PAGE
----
Black Lives Matter Activist Shaun King Falsely Accuses Texas Patrolman of Crime

This is just horrific. Shaun King, the Black Lives Matter activist, has been on social media attacking a police officer in Texas. King claimed the officer kidnapped and raped a lady then held her in jail while the officer deleted his own social media profiles to avoid people targeting him.

King named the officer and claimed to know the “victim’s” lawyer. The victim, Sherita Dixon-Brown, claimed the Texas State Trooper had handcuffed her, put her in the officer’s patrol car, then raped her, after pulling her over claiming she was driving while intoxicated.

The Texas State Patrol released the body and dashboard camera footage of the incident to prove Sherita Dixon-Brown lied. But before they could, Shaun King started trying to generate an online mob to target the police officer, who he named in an effort to expose the guy.

Alex Griswold has screenshots of King stirring the online mob:

At least King finally retracted the story. But yet again a leftwing activist has tried to use social media to destroy a person’s life over false accusations.

The Relevant Point About the John Kelly Story

I do not think it is relevant whether or not General John Kelly referred to the President as an idiot. I think it is entirely plausible and I have no doubt the NBC News reporters have sources inside and outside the White House saying these things to them. The reporters say they have eight sources inside and outside the White House. I’d be curious how many of those eight are in the White House. That said, I don’t think Kelly saying these things is the relevant point here, whether or not he actually said them.

The relevant and notable point is that there are people inside and outside the White House yet again plotting to get Kelly ousted. We tend to have these stories come up now with metronomic consistency. The moment they start to die down, they suddenly get fired back up. This comes on the heels of the Ronny Jackson nomination, and I suspect the President blames Kelly in part for how that went. In fact, we have the drip, drip, drip of another story today that Mike Pence’s doctor had warned Kelly of problems and the media helpfully adds that this is similar to the Rob Porter story.

We saw the “President sours on Kelly” stories then too. This is a very consistent pattern on the part of one or more people (eight of them according to NBC News) who want John Kelly fired for their own agenda. And that, my friends, is the big story here. Yet again, people inside the White House are maneuvering for power. Figure out who Kelly has marginalized and you’ll figure out the sources.

The Georgia Gubernatorial Primary Picks Up Steam

Five candidates are running for the Georgia Republican nomination to succeed Governor Nathan Deal. Whoever gets the nomination will have one distinction neither Deal nor Perdue had. The Republican nominee will be the first actual lifelong Republican elected governor in Georgia.
I say that intentionally. Democrats are convinced a blue wave will wash over Georgia. I do not think it will go as high as the statewide offices. Georgia will see the Republican numbers in the state legislature reduced in the metro Atlanta area, which will, in turn, be bad for various metro areas policy-wise, but the statewide offices will stay Republican.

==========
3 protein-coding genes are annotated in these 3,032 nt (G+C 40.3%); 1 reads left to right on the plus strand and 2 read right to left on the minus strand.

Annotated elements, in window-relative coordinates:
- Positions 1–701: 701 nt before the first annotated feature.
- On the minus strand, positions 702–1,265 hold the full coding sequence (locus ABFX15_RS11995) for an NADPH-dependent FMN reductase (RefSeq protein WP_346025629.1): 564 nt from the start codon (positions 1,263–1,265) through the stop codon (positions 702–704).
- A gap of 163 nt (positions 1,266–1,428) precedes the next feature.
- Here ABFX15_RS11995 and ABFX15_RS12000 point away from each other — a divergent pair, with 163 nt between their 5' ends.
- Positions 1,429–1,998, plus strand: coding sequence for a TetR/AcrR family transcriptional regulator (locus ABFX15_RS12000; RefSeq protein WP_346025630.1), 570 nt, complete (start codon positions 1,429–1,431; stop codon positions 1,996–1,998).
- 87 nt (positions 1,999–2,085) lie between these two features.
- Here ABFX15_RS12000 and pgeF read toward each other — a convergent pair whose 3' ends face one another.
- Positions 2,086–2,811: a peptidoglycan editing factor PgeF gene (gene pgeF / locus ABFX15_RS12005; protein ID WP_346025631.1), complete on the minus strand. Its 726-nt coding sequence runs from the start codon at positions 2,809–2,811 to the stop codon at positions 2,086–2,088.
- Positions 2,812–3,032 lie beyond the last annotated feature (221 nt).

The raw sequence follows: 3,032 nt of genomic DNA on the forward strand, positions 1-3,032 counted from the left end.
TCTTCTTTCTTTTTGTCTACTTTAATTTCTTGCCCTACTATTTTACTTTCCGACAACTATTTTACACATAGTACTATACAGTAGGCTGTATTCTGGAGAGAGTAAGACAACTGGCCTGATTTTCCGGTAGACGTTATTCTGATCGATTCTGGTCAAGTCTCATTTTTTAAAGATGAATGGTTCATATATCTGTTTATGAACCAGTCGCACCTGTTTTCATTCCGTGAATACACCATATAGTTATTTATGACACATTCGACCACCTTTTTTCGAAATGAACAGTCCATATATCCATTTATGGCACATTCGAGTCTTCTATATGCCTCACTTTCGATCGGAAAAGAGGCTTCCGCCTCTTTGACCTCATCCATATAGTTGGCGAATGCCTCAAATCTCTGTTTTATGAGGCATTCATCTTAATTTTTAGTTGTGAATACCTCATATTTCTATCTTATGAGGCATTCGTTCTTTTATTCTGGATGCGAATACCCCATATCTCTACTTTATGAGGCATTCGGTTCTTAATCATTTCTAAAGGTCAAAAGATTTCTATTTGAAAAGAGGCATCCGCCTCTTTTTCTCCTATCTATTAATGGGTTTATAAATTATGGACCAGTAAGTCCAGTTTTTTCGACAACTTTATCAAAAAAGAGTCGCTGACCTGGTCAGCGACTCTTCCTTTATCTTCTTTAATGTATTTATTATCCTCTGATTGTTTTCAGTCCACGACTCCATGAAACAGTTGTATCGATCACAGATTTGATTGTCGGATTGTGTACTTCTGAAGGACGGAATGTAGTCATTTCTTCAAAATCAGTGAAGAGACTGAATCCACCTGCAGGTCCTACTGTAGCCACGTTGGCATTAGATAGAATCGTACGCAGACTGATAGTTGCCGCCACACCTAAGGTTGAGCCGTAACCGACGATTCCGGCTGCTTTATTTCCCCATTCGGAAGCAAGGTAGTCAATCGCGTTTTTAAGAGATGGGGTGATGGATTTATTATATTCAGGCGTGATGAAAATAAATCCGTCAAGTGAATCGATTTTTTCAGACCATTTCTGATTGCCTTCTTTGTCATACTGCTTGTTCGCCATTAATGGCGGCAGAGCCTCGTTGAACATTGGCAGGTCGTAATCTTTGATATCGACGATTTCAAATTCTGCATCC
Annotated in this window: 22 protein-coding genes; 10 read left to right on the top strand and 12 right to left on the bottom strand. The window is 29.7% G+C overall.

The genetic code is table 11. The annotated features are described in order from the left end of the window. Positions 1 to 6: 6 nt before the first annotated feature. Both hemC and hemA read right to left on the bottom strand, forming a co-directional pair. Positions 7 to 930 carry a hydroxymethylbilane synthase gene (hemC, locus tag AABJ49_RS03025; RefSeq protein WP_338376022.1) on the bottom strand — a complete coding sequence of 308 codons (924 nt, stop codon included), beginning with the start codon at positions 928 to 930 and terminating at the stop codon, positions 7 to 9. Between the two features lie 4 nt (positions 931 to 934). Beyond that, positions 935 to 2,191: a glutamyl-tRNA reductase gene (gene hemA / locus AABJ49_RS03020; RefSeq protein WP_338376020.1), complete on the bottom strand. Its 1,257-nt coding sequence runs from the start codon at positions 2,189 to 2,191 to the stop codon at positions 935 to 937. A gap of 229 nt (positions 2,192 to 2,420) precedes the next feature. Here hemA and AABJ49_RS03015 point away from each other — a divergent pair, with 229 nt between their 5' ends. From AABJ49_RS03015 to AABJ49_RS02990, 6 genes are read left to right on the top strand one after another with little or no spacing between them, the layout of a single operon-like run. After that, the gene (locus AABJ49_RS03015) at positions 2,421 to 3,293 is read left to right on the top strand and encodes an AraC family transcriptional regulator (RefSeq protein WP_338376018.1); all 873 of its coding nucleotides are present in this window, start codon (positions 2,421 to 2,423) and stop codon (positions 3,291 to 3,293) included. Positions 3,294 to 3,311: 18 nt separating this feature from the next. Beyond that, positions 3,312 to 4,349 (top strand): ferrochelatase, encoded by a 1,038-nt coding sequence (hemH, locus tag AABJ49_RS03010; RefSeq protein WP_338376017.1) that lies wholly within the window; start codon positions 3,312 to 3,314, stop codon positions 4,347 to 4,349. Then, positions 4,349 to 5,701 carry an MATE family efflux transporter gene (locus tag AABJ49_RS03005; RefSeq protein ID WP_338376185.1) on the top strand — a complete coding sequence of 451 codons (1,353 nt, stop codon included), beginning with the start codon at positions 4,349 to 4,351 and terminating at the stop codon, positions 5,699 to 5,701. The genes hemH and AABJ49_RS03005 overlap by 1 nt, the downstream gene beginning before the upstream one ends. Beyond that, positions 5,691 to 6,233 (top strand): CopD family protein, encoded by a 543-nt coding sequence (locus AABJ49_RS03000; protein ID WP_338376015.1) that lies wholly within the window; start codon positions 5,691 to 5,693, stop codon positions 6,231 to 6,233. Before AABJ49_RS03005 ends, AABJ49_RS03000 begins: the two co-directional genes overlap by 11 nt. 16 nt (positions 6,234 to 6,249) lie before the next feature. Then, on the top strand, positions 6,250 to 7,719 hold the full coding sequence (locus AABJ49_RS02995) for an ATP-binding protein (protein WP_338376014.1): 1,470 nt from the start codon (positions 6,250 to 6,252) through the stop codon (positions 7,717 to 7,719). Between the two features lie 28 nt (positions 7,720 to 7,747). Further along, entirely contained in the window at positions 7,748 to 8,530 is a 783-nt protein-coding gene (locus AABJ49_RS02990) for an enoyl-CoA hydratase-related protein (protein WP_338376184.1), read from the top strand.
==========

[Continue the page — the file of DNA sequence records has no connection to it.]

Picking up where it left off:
Democrats have blessed the GOP with Stacey Abrams, who is a very strong candidate and far more charming and personable than most in the GOP would have you believe. But she is also very much on the left and is surrounded with supporters and donors who the GOP will use to scare voters. And they will be effective in that.

Of the five would be governors, three seem to have the most likely shot of getting into an inevitable runoff. Lt. Governor Casey Cagle will be assured a spot in the runoff. He has been elected statewide twice as Lt. Governor. He has served in the State Senate since the Gingrich revolution days of the mid-90’s. A who’s who of establishment Republicans like him so much that he is repeatedly forced in his ads to refer to himself as “conservative Casey Cagle” as if “conservative” is his first name. Cagle’s biggest asset, his tenure, is also his biggest weakness. Lt. Governors tend to stand in the shadow of the Governor and have few accomplishments of their own. Cagle has worked hard to get those accomplishments but will be attacked relentlessly over what his opponents say is a long tenure as a career politician with nothing to show for it. He has about ten million dollars to show them in response and will use every penny to win.

Secretary of State Brian Kemp will most likely join Cagle in the runoff. The only other person running with statewide name identification and a statewide office, Kemp is a natural everyman. Cagle dresses sharply as someone who once owned a suit shop. Kemp is more comfortable in jeans. Kemp has done a competent job as Secretary of State, but there are issues some would portray as scandals. His predecessors allowed a local university to maintain voter data and that university did not secure the data. When the elections office sent out voter data, it contained the social security numbers of all voters. Kemp’s office quickly corrected it, but the damage to his reputation took a hit. Abrams has already battled Kemp in court over voter registration. Kemp has, to some degree, been a victim of the incompetence of local officials in the metro Atlanta area. His office got the blame for their mistakes.

Former State Senator Hunter Hill is a conservative Republicans who won a district Hillary Clinton also won. It is the Buckhead area of Atlanta and is the swing district of swing districts in the state. It is notable that most of the conservative legislators in the Georgia General Assembly are rallying to Hill. His opponents have been attacking him for the cold shoulder given by the NRA. He got a “C” when he first ran for office. He says it was because he screwed up a question on their survey. He has an “A” now but controversially did not get an endorsement from the NRA in 2016. He says it was intentional to avoid riling up the Democrats in his district and that it worked. He has weak name identification outside the Atlanta area, but with the Atlanta area turning out so large, that won’t matter too much.